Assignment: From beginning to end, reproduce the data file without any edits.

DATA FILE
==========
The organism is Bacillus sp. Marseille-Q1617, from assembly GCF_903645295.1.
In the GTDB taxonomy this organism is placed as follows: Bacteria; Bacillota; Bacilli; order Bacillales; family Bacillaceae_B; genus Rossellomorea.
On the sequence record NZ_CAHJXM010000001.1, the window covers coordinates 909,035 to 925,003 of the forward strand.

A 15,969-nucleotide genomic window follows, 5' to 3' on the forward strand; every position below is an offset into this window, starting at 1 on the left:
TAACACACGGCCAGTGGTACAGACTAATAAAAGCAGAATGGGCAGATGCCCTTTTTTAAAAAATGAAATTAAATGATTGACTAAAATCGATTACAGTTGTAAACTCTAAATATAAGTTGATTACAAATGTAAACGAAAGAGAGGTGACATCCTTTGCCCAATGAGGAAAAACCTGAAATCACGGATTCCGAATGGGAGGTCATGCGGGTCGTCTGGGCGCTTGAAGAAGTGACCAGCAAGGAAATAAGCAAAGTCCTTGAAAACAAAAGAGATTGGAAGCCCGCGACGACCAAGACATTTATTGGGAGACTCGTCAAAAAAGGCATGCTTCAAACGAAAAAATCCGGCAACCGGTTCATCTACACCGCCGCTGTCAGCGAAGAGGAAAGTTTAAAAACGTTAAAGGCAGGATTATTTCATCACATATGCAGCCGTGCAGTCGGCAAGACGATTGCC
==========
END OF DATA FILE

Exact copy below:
The organism is Bacillus sp. Marseille-Q1617, from assembly GCF_903645295.1.
In the GTDB taxonomy this organism is placed as follows: Bacteria; Bacillota; Bacilli; order Bacillales; family Bacillaceae_B; genus Rossellomorea.
On the sequence record NZ_CAHJXM010000001.1, the window covers coordinates 909,035 to 925,003 of the forward strand.

A 15,969-nucleotide genomic window follows, 5' to 3' on the forward strand; every position below is an offset into this window, starting at 1 on the left:
TAACACACGGCCAGTGGTACAGACTAATAAAAGCAGAATGGGCAGATGCCCTTTTTTAAAAAATGAAATTAAATGATTGACTAAAATCGATTACAGTTGTAAACTCTAAATATAAGTTGATTACAAATGTAAACGAAAGAGAGGTGACATCCTTTGCCCAATGAGGAAAAACCTGAAATCACGGATTCCGAATGGGAGGTCATGCGGGTCGTCTGGGCGCTTGAAGAAGTGACCAGCAAGGAAATAAGCAAAGTCCTTGAAAACAAAAGAGATTGGAAGCCCGCGACGACCAAGACATTTATTGGGAGACTCGTCAAAAAAGGCATGCTTCAAACGAAAAAATCCGGCAACCGGTTCATCTACACCGCCGCTGTCAGCGAAGAGGAAAGTTTAAAAACGTTAAAGGCAGGATTATTTCATCACATATGCAGCCGTGCAGTCGGCAAGACGATTGCC